John Buquoi was trained as a Vietnamese linguist at the Army Language School in Monterey, California, and then assigned to the Army Security Agency’s 3rd Radio Research Unit, a military branch of the National Security Agency in Saigon and its Detachment J in Phu Bai in Vietnam from 1963-65. After separation from the Army he returned to Vietnam where he worked as a civilian for defense contractors for more than five years. During that time Buquoi traveled to virtually every province in South Vietnam.
Snapshots from the Edge of a War (CreateSpace, 138 pp., $9.95, paper; $4.99, Kindle) is a book of poems, written fifty years later—or, as Buquoi puts it: “This is a work of fiction.” The back cover has a photograph of the author in the aftermath of the Brinks Hotel bombing in Saigon on Christmas Eve 1964. The photo and the poems demonstrate strongly that John Buquoi was a man who was there, “in the shit.”
The back cover blurb says it well: “The poems in this volume are, after fifty years, echoes of that experience in a series of reflective narrative vignettes which one critic has called, ‘first rate in every respect, resonating on all levels—emotional, personal, factual, historical, literary.'”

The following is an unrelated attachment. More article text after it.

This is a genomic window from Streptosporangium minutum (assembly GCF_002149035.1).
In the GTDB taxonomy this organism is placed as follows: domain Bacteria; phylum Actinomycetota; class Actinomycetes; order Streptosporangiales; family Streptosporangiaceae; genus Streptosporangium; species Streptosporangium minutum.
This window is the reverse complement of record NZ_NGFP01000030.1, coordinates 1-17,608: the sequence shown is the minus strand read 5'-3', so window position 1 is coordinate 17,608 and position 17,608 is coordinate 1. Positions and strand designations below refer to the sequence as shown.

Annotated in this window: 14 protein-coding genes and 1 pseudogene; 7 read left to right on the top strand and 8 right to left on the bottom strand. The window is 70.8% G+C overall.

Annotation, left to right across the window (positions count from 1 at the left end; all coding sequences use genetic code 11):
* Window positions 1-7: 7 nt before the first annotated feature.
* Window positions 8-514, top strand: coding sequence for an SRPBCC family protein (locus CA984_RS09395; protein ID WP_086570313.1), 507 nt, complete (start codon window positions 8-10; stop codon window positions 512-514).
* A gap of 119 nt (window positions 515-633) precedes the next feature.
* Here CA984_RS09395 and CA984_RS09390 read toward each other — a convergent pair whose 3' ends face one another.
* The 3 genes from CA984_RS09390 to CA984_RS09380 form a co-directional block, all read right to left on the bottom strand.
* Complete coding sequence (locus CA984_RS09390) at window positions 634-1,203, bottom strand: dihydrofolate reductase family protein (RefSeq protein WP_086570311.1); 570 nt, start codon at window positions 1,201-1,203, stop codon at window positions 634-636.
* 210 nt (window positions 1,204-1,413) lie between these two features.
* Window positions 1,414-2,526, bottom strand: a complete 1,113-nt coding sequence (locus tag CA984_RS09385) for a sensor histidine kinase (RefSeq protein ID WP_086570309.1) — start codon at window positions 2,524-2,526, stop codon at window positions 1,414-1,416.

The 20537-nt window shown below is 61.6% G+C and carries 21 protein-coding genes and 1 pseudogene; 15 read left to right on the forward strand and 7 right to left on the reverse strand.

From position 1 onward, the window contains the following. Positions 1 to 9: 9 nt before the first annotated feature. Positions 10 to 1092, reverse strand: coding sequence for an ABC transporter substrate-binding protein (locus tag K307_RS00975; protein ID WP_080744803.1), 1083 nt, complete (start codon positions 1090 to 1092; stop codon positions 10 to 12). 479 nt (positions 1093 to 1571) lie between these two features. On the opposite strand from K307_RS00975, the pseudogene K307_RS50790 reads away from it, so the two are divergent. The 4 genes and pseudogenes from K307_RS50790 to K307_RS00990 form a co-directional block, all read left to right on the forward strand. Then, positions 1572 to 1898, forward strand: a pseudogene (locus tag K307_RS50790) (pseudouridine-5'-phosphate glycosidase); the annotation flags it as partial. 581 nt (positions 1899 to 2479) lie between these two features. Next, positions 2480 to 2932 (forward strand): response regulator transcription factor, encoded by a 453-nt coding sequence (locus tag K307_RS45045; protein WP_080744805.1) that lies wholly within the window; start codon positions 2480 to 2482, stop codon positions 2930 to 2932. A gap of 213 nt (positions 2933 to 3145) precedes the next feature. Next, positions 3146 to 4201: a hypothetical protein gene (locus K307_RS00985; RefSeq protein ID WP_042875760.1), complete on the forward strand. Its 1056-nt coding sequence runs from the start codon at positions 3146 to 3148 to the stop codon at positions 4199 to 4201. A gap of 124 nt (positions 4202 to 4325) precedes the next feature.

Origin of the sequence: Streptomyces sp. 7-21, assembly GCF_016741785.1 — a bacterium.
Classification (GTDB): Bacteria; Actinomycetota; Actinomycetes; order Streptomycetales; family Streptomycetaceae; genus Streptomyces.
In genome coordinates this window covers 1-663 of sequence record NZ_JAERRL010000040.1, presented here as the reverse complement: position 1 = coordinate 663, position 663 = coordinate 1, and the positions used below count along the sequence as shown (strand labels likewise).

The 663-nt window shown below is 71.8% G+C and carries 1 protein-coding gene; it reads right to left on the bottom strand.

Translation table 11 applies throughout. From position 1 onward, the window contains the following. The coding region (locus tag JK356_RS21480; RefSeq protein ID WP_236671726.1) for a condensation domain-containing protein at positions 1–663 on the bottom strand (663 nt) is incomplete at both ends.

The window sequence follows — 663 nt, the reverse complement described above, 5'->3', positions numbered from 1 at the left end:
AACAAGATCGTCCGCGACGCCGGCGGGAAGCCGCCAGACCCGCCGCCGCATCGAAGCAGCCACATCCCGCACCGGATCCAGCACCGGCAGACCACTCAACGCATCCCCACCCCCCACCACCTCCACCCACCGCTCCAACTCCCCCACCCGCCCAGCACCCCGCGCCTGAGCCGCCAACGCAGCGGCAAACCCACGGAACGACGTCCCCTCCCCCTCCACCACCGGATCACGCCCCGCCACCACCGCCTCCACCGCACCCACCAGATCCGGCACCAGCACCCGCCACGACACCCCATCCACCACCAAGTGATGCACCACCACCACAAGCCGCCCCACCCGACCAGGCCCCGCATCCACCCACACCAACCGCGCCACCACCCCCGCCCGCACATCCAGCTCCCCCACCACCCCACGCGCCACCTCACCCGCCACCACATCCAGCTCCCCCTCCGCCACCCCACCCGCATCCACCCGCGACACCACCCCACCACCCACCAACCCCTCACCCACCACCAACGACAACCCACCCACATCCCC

Buquoi’s six-page story poem, “The gifts of Christmas,” is the best piece of any kind I’ve read on the bombing of the Brinks Hotel, which served as a Bachelor Officers Quarters in downtown Saigon. Buquoi writes of “Mr. Xuan, the sapper santa” who sat across the street and sipped coffee after the bombing, “Satisfied as he watched his plastique work explode.” His 200-pound car bomb killed two and wounded more than 200 Vietnamese and Americans, civilian and military alike.
This story poem brings home the reality of a war that could kill you anywhere. You didn’t have to be “out in the shit.” The shit could come to you—anytime, even on Christmas Eve.
This book also contains one of the best things written on Gen. William Westmoreland, whom Buquoi calls by his nickname, “Westy.” He was the general who seemed designed for photo ops and little else. He showed up after things calmed down for the heroic pictures that appear in most books and articles about him. Certainly the Westy I knew was a photo op general.
“Get a haircut,” he once told me. I felt like asking, “Why?” since nobody was taking my picture. I just said, “Yes, sir.”
The language of this poetry seems written to be read aloud, what this poet calls a “talkie poem.” We encounter Terry Southern, Jack Kerouac, “john fucking waynes without no brains,” Wile e. Coyote, Bob Dylan, and in person, Raymond Burr, who shows up to buoy up the troops by out-drinking all of them.
I loved every page of this book of poems and highly recommend it to everyone not just to poetry fans.